As if to prove the point I just made, along comes news that the BBC has done a deal to offer its services free via The Cloud wifi; and that we’ll be getting a Flash-based streaming version of the notoriously XP-only iPlayer ‘from the end of the year’. Here’s a specific story – more than one actually – which bloggers could really get their teeth into. Suck them all into a ‘virtual group blog’, and bob’s your uncle. But how did they possibly choose tonight to announce it??
In theory at least, a Flash-powered streaming iPlayer is a win-win all round, tackling at a stroke virtually all the concerns I expressed in my initial analysis. Instant access to the shows, with full-screen quality if we assume the latest version of the Flash player (with the H264 codec) will be mandatory. Cross-platform compatibility, instantly silencing iPlayer’s main criticism. Plus in all likelihood, a much nicer user interface… maybe even an AIR-based desktop client? And for Adobe, this gives them a terrific ‘poster child’. TechCrunch’s post last week about the precarious position of Joost suddenly seems extremely well-timed.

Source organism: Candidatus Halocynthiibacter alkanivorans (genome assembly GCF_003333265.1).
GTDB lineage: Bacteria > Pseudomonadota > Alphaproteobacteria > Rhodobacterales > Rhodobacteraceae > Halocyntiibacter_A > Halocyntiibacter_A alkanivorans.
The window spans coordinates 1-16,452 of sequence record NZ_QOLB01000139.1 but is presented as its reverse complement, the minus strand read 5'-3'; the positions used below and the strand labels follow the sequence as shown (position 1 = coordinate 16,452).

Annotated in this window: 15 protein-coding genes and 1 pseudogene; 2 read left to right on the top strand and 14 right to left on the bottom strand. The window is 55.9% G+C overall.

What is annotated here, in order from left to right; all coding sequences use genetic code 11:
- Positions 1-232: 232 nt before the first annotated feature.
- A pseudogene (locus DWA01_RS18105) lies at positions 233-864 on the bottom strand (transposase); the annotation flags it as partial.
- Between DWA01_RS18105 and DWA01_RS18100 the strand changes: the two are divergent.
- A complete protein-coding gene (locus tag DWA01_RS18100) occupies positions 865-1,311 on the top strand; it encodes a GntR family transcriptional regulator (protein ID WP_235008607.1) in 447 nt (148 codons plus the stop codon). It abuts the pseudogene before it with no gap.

Of course, the tie-up with The Cloud will prove much more controversial. It’s probably the right thing to do, giving us widespread access to content we’ve already paid for, using the least bandwidth-intensive mechanism available. But if there are to be ‘a number of relationships with wifi operators’, surely it would have been more politically astute to announce deals with several networks at once? Instead it’ll just fuel more anticompetitive talk… and distract from the genuine step forward on iPlayer.